Earthquake Engineering of the Day: The K-Braced Frame
New Zealand engineers are among the world’s leaders when it comes to earthquake engineering—everyone in Christchurch right now might like to pause at some stage and say a silent “Thank you” to the men and women who designed the structural systems that kept them safe through an earthquake of the same strength that killed hundreds of thousands of poor souls in Haiti last January.
So I thought over the next few days, by way of thank you, I’d start showing you just a few of the ingenious creations of seismic engineers that help keep people safe, beginning by re-posting a system I talked about a few months ago, the “K-braced frame.”
There are people who say engineers aren’t creative. Not true. Just look at this cunning rearrangement of traditional structural elements that makes tall buildings less expensive to build for earthquakes, safer in an earthquake, and more likely to be useable afterwards.
You might have seen ‘K-braced frames’ on the outside of buildings all over the world, and you’ll certainly have spotted them if you’ve ever taken a decent look at Auckland Hospital (right), which is a variant on the theme.
And it’s a pretty good theme. You see, the main aim in earthquake design is to make sure people can get out safely – which means to avoid the building collapsing. The K-brace (and its cousins the V-brace and the D-brace) do that and much more: they also make it easy to repair the building after an earthquake so that it can get straight back into action – which is pretty important for a major hospital.
The two key elements of these bracing beauties are, 1) the “triangulation” of the structural members, and 2) that little piece labelled ‘e’ on the drawings above. ‘e’ is actually called a “link”—a “sacrificial link.”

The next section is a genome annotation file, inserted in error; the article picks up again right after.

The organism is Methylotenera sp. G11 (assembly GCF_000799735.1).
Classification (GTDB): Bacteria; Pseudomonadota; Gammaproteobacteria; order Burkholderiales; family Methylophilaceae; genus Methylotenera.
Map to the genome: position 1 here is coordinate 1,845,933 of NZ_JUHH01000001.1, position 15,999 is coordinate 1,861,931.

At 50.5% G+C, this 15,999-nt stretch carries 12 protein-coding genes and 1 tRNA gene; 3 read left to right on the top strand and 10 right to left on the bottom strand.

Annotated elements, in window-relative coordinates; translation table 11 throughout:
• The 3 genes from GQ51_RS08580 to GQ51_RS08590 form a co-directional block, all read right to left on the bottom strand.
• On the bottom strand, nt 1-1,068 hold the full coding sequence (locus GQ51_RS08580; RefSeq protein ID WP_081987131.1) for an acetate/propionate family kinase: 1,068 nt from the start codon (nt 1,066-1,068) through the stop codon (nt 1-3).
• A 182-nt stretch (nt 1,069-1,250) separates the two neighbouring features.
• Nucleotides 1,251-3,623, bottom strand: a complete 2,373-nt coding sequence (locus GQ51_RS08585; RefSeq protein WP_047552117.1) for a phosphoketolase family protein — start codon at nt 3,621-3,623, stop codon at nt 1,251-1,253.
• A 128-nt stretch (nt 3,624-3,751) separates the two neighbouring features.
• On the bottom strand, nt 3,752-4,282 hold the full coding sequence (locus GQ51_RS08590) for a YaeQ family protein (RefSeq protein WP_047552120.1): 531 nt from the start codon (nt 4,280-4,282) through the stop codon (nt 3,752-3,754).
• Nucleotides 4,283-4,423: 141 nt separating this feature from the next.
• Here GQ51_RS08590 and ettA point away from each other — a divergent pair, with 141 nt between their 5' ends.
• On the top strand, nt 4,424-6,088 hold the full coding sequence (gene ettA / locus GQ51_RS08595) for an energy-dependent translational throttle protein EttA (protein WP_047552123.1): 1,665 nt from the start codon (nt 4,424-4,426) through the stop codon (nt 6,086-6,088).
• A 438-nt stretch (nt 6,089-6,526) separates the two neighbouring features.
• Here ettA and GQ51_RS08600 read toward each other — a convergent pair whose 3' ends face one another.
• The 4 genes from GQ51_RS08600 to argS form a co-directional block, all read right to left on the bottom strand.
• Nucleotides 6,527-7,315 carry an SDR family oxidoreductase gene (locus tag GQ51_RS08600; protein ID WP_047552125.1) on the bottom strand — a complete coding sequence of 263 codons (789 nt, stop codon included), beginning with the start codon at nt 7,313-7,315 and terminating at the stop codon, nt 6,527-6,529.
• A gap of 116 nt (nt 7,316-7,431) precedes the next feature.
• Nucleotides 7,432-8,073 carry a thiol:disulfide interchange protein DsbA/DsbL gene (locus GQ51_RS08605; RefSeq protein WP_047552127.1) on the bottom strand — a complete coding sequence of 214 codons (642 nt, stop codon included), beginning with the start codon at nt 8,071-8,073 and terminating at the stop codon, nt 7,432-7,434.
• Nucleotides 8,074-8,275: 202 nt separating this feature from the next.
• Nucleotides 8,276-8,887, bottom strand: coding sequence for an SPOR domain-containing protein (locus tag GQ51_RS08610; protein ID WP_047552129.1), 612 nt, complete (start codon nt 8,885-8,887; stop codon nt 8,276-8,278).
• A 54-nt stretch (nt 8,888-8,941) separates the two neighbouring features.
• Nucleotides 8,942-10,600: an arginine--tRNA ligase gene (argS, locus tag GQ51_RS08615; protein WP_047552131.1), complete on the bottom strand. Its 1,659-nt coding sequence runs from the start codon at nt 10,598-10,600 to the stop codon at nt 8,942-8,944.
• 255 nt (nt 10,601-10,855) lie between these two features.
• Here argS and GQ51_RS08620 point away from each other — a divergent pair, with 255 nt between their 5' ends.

The seismic engineer uses the nature of both geometry and earthquakes to make your tall building safer. And how he does it is so elegantly simple it’s almost laughable. He does it by making that little link act like the fuse in your fusebox.
You see, earthquakes tend to shake buildings from side to side, the result of which which you can see happening in that diagram on the right. And since triangulated structures tend to be rigid, when the building moves a little to one side the geometry of the K-brace means that the link moves a lot.
So as the building moves from side to side in a quake (and some quakes can go for a minute or more, meaning lots of shimmying) that link is working up and down and up and down so many times it eventually turns the heavy section steel into chewing gum. Into plastic. And and in the process of being deformed, it’s absorbing much of the earthquake’s energy that would otherwise have gone into destroying the parts of the building that hold it up.
But as long as our sacrificial link is turning to plastic, then our beams and columns aren’t. That’s the beauty of the system. Let the link die, and use it to absorb and save the building and its occupants—and afterwards, by way of repair, all that’s often needed is to take out the deformed links and replace them with new ones.
Now how’s that for ingenious. Taking the same materials normally used in a building frame, and placing them in an arrangement designed to better combat earthquakes. And since creativity consists of “the power to rearrange the combinations of natural elements” then this sort of ingenuity is the very acme of creativity, and much more interesting than most of the stuff that flies under that flag.